With beautiful activities designed for 4 to 12-year-olds, the whole family has fun learning together.
Each of our Family Unit Studies explores ten topics through integrated learning. In the Handwork Fiber Arts Family Unit Study, you will explore:
Topic 1: What is Wool?
While we usually associate wool as coming from sheep, there are many other animals that we can produce wool from (spoiler alert… including alpacas and camels). Learn the basics of wet felting and create your own wet felted balls.
Topic 2: Wet Felting
Explore the science behind wool and wet felting. In this project, you will create a wet felted ornament using a modified needle.
Topic 3: Finger Knitting, Part 1
Learn how to finger knit with one finger and create a finger-knitted chain that can be turned into spiral art!
Topic 4: Finger Knitting, Part 2
Extend your knowledge of finger knitting by learning to knit on four fingers. Once you knit a strand, you can turn your knitting into a finger-knitted snake.
Topic 5: Braiding
Discover how to braid using three stands of string. Create a fun friendship bracelet using your newly developed skill and an assortment of colored string!
Topic 6: Weaving
How do you weave using straws? Watch the step by step instructions that guide you in the process of straw weaving. Then, turn your weaving creation into a fun and colorful bookmark!
Topic 7: Running Stitch
The running stitch is one of the most basic sewing stitches, essential for anyone tackling a sewing project. Refine your needle skills and practice sewing on fabric using the running stitch.
Topic 8: Whip Stitch
The whip stitch is another basic sewing skill that creates a nicely finished edge on fabric. It's a bit more complicated than the running stitch but very attainable with some practice. Test your whip stitch skills by making your own mini doll or stuffed animal pillow.
Topic 9: Buttons
Tackle the process of sewing buttons onto fabric using a needle and thread. Practice this skill by creating an Abstract Button Art project that will be wonderful to frame and display!
Topic 10: Sew a Stuffie
Take all of the handwork skills you have learned throughout this unit to design, plan, and execute the creation of your own stuffed animal. This is a wonderful culminating task to showcase your newly learned handwork skills!
We start each topic by igniting curiosity...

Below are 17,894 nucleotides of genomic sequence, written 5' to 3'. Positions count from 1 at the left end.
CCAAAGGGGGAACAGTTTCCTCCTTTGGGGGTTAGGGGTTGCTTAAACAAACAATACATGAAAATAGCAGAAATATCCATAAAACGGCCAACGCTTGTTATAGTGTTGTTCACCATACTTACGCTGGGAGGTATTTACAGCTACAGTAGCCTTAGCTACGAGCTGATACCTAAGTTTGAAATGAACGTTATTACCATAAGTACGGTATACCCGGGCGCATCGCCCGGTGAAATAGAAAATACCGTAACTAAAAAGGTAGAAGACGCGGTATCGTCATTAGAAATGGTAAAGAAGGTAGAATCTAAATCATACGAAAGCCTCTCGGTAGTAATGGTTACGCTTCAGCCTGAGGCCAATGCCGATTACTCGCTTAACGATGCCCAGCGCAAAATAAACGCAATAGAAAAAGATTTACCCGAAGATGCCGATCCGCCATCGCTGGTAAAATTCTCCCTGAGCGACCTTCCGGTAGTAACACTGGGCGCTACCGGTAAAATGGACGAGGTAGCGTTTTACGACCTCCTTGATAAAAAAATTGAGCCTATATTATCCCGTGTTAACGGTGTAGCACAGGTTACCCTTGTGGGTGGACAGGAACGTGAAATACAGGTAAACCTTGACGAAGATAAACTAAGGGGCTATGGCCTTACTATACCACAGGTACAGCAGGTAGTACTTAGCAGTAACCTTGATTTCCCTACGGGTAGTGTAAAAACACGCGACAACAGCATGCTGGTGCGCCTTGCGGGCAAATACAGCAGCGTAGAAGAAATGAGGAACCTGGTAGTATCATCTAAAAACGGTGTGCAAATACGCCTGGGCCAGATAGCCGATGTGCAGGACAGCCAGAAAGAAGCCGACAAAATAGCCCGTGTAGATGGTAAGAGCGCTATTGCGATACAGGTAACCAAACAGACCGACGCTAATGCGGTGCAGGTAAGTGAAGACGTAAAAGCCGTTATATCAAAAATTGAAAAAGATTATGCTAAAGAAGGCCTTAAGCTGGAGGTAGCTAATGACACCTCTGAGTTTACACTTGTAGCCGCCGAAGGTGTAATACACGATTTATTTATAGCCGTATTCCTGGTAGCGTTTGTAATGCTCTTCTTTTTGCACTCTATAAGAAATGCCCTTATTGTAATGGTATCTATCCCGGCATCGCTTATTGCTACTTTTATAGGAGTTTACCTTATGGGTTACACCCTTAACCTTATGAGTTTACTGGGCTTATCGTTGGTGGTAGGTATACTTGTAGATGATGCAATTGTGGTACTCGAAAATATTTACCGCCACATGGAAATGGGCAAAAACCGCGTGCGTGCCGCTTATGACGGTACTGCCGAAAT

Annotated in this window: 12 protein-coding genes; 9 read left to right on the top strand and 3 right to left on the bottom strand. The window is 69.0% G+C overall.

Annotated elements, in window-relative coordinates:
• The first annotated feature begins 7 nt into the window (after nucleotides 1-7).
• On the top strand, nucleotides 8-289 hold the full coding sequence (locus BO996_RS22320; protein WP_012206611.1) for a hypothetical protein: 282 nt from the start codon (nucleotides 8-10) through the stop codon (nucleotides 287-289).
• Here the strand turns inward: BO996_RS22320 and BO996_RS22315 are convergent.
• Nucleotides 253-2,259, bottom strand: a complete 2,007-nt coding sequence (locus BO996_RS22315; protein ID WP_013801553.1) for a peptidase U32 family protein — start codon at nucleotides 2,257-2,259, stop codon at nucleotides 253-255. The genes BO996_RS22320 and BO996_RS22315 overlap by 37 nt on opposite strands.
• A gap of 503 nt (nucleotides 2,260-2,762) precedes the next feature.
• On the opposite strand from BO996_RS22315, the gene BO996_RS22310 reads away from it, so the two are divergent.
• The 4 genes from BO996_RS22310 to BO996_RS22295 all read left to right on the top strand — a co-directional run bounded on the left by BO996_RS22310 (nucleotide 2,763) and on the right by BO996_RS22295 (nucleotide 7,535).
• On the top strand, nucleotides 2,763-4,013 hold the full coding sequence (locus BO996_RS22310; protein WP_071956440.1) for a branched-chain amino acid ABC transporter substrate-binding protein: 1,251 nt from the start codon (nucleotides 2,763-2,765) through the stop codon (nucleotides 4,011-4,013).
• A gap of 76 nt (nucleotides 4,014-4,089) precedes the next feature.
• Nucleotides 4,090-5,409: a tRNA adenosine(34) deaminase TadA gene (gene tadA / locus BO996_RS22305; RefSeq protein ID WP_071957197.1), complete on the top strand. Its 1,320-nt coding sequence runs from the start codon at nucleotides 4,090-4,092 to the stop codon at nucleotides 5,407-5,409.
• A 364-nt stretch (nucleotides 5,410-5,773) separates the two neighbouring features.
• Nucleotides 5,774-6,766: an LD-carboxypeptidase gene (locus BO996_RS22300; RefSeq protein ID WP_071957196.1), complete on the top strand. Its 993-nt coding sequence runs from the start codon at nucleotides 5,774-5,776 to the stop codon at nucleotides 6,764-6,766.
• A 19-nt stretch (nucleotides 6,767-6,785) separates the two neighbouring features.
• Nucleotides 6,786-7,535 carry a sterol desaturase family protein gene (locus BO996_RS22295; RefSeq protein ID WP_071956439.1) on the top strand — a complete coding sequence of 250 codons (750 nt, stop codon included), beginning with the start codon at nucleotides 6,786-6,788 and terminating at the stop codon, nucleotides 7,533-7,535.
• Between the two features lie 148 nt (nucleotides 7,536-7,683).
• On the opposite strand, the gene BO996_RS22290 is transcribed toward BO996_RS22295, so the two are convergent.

Interesting Fact to Spark Curiosity
- A great deal of learning will happen all on its own when children are interested in what they are learning about.
Discussion Question to Start a Dialogue
- Allow yourself to go wherever the conversation goes! Children can learn so much from having discussions and conversations.
Curated YouTube Video with Experts in the Field
- Carefully curated YouTube videos allow your child to visually immerse themselves in the unit's topic.
Book Suggestion for a Literacy-Rich Environment
- Read together or encourage independent exploration with these library book suggestions that naturally ignite learning.
...then engage and expand with hands-on learning.
Hands-On Activity for Deep Learning
- Engaging activities target specific skills, such as science, art, social studies, geography, cooperation, critical thinking, early engineering, and creativity.
What's Happening to Extend Learning
- Learn more about the science behind the hands-on activity with this helpful information.
Math or Literacy Enrichment for an Extra Challenge
- Each topic includes a word-based math problem or a literacy activity modified to three levels so they are fitting for the whole family.
Tips & Printables for Easy, Beautiful Learning
- Each Family Unit Study includes an introduction with tips, as well as printables to beautify and extend learning.
|Number of Pages (Coursebook)||28|
|Number of Pages (Printables)||9
|Recommended Age Range||4 to 12 Years|
|Program Length||2 to 4 Weeks|
|Available Formats||Digital PDF
Reignite a love of learning in your homeschool.
I’m a second year homeschooling mom, first time creating a curriculum on my own. We are LOVING the family units. We are using them for our 1st, 4th, and 6th graders, and our 4 year old is tagging along. They are just so well put together: they’re engaging, fun, and long enough to gain great information but short enough to keep interest at all levels.
I love the differentiation for the different grade levels of our kids, too. It’s empowering to see them recognize they all might be learning the same material, but they have different levels of understanding to go along with the knowledge.